Monday, January 28, 2008

By the time the father is over 45, his risk of having a child who will develop schizophrenia is nine times higher than that of a 20-year-old father. T

It now appears, however, that it is not older mothers who are more likely to have offspring who become schizophrenic but rather older fathers. Regardless of whether they have a family history of schizophrenia, older fathers confer an increased risk of schizophrenia on their offspring. In fact, the risk to the offspring goes up steadily with the age of the father after age 24, independent of the age of the mother. By the time the father is over 45, his risk of having a child who will develop schizophrenia is nine times higher than that of a 20-year-old father. The most likely reason is that men are constantly developing new sperm. Because the precursors to sperm— spermatocytes—divide every 16 days, by the time a man is 55 years old, almost 1,000 cell divisions have taken place. The opportunity for a copying error in the sperm in which a mutation spreads through the generations of sperm by copying itself is, therefore, relatively high.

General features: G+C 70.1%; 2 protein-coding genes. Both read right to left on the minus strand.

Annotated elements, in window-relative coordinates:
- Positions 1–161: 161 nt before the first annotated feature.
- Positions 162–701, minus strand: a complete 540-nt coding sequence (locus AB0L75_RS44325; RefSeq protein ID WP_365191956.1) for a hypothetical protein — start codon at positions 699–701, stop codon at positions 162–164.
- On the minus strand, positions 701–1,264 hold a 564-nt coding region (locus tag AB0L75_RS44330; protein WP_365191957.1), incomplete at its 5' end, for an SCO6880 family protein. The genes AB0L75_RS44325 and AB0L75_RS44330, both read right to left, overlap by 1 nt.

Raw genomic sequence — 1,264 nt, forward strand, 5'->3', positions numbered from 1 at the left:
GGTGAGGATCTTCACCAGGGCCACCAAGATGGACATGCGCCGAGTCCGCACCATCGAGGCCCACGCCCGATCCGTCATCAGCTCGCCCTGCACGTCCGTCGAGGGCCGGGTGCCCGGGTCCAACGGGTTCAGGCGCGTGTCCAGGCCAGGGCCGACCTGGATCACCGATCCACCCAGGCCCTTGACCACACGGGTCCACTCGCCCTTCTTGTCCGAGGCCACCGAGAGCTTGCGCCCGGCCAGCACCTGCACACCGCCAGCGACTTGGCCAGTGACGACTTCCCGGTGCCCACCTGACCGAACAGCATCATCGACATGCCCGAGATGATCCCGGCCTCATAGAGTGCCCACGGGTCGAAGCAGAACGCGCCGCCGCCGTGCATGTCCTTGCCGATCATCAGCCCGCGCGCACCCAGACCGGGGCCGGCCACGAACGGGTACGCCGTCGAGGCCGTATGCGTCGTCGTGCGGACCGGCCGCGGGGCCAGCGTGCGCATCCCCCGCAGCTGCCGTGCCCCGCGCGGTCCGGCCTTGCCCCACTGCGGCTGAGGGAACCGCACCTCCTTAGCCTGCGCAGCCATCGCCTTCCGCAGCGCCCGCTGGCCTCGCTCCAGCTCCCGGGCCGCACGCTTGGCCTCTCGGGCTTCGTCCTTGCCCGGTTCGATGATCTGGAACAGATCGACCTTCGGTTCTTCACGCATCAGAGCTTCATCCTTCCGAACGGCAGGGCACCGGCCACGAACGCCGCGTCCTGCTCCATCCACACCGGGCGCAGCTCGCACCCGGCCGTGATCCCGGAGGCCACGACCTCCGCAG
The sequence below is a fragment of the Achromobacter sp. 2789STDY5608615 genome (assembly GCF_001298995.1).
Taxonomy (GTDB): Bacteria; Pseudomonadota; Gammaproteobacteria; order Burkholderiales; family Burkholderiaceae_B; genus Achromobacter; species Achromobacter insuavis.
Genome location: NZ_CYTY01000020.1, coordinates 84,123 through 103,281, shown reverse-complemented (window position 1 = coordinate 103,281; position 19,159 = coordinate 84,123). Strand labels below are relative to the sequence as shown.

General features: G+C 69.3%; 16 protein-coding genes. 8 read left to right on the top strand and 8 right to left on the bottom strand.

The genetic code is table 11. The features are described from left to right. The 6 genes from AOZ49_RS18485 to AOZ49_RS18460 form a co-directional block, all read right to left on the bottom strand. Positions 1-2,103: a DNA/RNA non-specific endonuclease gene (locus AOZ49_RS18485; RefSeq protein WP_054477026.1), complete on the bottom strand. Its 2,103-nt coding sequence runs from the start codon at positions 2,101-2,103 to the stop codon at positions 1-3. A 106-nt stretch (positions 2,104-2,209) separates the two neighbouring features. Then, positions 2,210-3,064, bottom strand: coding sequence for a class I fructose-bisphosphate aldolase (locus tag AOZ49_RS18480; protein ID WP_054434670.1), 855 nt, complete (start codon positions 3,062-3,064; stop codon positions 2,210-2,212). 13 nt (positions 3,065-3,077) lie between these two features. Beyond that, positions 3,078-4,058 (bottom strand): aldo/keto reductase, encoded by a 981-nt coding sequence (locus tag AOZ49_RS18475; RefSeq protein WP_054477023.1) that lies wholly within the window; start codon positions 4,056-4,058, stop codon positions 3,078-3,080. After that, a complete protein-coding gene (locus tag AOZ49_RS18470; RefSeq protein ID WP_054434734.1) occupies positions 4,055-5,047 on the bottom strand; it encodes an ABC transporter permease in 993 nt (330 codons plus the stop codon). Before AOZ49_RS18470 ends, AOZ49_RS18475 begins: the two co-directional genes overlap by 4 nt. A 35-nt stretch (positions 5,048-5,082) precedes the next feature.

The contribution of a father’s increased age could explain a good number of the observations associated with schizophrenia. For instance, although schizophrenia clearly runs in families, it does not do so in a manner consistent with the classical genetics of Gregor Mendel. It can, for instance, appear in families where it has not been seen before. The risk attached to older fathers may be more apparent today. Probably a certain number of older men have always produced children, but having a large pool of older fathers healthy enough to have children in substantial numbers is a new phenomenon.\\

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